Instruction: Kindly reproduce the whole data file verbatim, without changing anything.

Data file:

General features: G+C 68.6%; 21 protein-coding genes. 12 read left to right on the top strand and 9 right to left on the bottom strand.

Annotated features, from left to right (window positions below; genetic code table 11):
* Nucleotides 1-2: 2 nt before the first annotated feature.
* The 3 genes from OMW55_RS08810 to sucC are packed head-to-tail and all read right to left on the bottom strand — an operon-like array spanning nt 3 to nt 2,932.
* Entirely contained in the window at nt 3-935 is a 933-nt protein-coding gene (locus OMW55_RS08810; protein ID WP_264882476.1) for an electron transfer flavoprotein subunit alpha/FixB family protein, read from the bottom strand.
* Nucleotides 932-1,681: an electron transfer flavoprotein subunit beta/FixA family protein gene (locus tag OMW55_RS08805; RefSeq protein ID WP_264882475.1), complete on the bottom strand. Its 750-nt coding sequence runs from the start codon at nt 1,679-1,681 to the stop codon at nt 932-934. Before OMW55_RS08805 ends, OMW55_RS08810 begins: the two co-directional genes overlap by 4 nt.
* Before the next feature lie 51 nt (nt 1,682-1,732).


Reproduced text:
General features: G+C 68.6%; 21 protein-coding genes. 12 read left to right on the top strand and 9 right to left on the bottom strand.

Annotated features, from left to right (window positions below; genetic code table 11):
* Nucleotides 1-2: 2 nt before the first annotated feature.
* The 3 genes from OMW55_RS08810 to sucC are packed head-to-tail and all read right to left on the bottom strand — an operon-like array spanning nt 3 to nt 2,932.
* Entirely contained in the window at nt 3-935 is a 933-nt protein-coding gene (locus OMW55_RS08810; protein ID WP_264882476.1) for an electron transfer flavoprotein subunit alpha/FixB family protein, read from the bottom strand.
* Nucleotides 932-1,681: an electron transfer flavoprotein subunit beta/FixA family protein gene (locus tag OMW55_RS08805; RefSeq protein ID WP_264882475.1), complete on the bottom strand. Its 750-nt coding sequence runs from the start codon at nt 1,679-1,681 to the stop codon at nt 932-934. Before OMW55_RS08805 ends, OMW55_RS08810 begins: the two co-directional genes overlap by 4 nt.
* Before the next feature lie 51 nt (nt 1,682-1,732).